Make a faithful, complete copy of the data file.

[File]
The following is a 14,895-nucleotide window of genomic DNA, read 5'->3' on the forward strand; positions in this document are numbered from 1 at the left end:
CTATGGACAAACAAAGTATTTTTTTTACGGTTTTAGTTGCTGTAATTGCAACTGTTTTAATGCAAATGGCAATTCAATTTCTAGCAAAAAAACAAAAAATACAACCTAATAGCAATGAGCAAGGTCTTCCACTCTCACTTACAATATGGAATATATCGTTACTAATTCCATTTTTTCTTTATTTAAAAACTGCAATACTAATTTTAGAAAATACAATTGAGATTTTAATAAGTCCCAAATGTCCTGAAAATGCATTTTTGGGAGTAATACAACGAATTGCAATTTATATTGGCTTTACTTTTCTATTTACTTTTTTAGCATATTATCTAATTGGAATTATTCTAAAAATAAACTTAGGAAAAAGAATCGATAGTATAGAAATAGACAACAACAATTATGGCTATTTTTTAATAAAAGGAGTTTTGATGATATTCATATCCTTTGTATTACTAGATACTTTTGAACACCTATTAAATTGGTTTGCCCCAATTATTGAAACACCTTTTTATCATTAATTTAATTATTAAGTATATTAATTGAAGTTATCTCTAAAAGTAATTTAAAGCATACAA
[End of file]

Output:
The following is a 14,895-nucleotide window of genomic DNA, read 5'->3' on the forward strand; positions in this document are numbered from 1 at the left end:
CTATGGACAAACAAAGTATTTTTTTTACGGTTTTAGTTGCTGTAATTGCAACTGTTTTAATGCAAATGGCAATTCAATTTCTAGCAAAAAAACAAAAAATACAACCTAATAGCAATGAGCAAGGTCTTCCACTCTCACTTACAATATGGAATATATCGTTACTAATTCCATTTTTTCTTTATTTAAAAACTGCAATACTAATTTTAGAAAATACAATTGAGATTTTAATAAGTCCCAAATGTCCTGAAAATGCATTTTTGGGAGTAATACAACGAATTGCAATTTATATTGGCTTTACTTTTCTATTTACTTTTTTAGCATATTATCTAATTGGAATTATTCTAAAAATAAACTTAGGAAAAAGAATCGATAGTATAGAAATAGACAACAACAATTATGGCTATTTTTTAATAAAAGGAGTTTTGATGATATTCATATCCTTTGTATTACTAGATACTTTTGAACACCTATTAAATTGGTTTGCCCCAATTATTGAAACACCTTTTTATCATTAATTTAATTATTAAGTATATTAATTGAAGTTATCTCTAAAAGTAATTTAAAGCATACAA